Faces on Faith: How did you get your name?
Perhaps your parents were looking for a Gaelic name so they called you Ashlynn or Donald. Perhaps they thought you were precious so they called you Alan, or they thought you would be powerful so they named you Richard. Maybe they named you after the beautiful Maryann in Gilligan’s Island or a famous actress such as Paulette Goddard or Vanessa Redgrave, or the poet Emily Dickinson.
If your parents had a religious bent, they might have called you Nathalie, meaning Christ’s birthday, or Zeke, meaning God is my strength, or Jane, meaning God is merciful, or John, meaning God is generous, or Michael, meaning who is like God?
You may have been named Susan or Susen meaning bright and cheerful, Virginia meaning fair maiden, or Amy meaning beloved. Maybe your parents called you George, meaning farmer, or Chip, meaning free and strong.
What do people call you? Many are called by nicknames such as Suz, Bill or Pat. Some friends of my parents wanted their children to have names that would stick. They didn’t want their children to end up with nicknames. They thought if they picked short, simple names, they would be all right.
They named their children Judy and Gene. This might have worked, but, early on, Judy and Jean’s classmates listened to older relatives of these children, relatives from Sweden calling to the children. Soon they had nicknames. They became Yudy and Yean.
We rarely pick our names. Sometimes I think our names pick us.
Our parents and our friends give us names. Sometimes these names are given in love, sometimes as teasing, sometimes in cruelty.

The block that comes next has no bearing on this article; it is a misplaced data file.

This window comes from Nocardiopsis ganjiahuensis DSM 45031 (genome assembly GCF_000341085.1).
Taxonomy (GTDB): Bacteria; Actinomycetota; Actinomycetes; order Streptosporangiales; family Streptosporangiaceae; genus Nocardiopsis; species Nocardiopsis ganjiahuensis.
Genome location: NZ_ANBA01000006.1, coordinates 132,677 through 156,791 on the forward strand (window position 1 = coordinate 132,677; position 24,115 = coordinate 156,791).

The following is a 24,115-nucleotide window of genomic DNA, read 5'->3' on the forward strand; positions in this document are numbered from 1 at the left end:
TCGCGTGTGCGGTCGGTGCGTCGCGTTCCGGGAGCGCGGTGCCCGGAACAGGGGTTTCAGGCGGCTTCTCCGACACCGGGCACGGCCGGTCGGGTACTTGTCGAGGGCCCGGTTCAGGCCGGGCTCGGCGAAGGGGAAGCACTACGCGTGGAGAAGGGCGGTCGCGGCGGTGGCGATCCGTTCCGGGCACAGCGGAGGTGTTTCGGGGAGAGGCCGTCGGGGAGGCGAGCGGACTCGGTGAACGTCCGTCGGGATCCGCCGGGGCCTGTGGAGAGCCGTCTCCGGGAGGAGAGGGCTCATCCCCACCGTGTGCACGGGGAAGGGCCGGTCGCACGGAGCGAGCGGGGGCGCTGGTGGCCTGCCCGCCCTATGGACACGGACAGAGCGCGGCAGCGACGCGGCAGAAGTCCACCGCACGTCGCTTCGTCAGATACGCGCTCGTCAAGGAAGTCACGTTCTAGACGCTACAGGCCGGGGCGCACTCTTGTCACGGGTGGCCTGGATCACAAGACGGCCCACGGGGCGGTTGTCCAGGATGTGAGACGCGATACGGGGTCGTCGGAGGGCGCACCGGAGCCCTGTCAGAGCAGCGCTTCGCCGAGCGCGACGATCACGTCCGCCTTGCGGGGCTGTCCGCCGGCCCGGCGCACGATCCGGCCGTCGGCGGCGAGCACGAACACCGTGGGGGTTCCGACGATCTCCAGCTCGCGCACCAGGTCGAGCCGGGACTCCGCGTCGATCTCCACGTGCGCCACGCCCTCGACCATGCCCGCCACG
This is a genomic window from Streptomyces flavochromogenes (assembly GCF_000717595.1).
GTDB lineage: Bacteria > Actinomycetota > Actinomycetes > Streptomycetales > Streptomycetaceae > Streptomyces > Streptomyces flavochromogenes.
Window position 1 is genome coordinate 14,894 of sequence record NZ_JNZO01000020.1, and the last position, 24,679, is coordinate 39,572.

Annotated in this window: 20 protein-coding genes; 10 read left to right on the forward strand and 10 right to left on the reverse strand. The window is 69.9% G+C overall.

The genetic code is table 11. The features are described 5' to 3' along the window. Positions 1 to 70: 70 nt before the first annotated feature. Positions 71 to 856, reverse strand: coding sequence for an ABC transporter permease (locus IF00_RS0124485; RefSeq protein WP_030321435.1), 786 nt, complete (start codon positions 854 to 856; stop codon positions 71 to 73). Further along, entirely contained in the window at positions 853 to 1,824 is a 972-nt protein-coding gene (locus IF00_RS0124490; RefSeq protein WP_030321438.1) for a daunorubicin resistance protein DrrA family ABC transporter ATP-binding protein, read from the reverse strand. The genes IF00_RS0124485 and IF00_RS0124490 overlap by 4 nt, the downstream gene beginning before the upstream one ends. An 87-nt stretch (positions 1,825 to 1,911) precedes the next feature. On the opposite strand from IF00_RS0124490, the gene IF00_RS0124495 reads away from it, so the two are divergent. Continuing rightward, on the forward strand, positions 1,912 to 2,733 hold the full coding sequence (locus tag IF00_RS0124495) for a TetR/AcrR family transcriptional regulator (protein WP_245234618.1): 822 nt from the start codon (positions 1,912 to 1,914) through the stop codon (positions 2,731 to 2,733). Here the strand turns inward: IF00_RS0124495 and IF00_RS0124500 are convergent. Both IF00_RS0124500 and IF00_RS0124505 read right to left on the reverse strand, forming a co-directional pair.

The Gospel of Luke in the Bible tells a story about a woman called Bent Woman.
The Bent Woman was crippled for 18 years. She was bent over; she couldn’t see the sun or stars.
Nobody in town knew her by name. It was never Sandra or Joan. They said, here comes Bent Woman. That was her name, her destiny and her fate.
Our culture has tried to lose some of these terms like crippled and blind and deaf. We want to give folks something better than a pigeonhole, like Bent Woman.
Bent Woman doesn’t have a family or an occupation. She has only her deformity. She’s bent. She bears the burden on her shoulders. She has the burden of not being like everyone else, of not looking like everyone else, of not being able to do what everyone else does. She is Bent Woman. I think she’s there for everyone who’s so named: The drunk, the retard, the fat broad, the gimp, the blind as a bat
The Bent Woman encounters Jesus. Jesus heals her. And for the first time in her adult life, she is able to stand up straight, to see the sun and the stars, and to look straight ahead.
She’s restored to what we call normalcy. But, perhaps just as wonderful, is the way Jesus speaks to her. Jesus doesn’t call her the Bent Woman. Jesus called her a “daughter of Abraham.” Jesus says she has been named by God, daughter of Abraham. Abraham is the one to whom, on a starry night, a promise was given.
God promised to make a great nation of Abraham, a nation through whom all the nations of earth would be blessed. Jesus called her a daughter of Abraham. Jesus says she is an heir to the blessings of God. She stands up straight. Even if her back had not been healed by Jesus, I think she would have stood up straight. Her life was caught up in God’s promises.
She’s not Bent Woman. She is a “daughter of Abraham.” God calls you and me, “daughter of Abraham, son of Abraham.” Go to the church of your choice and find out more about your name.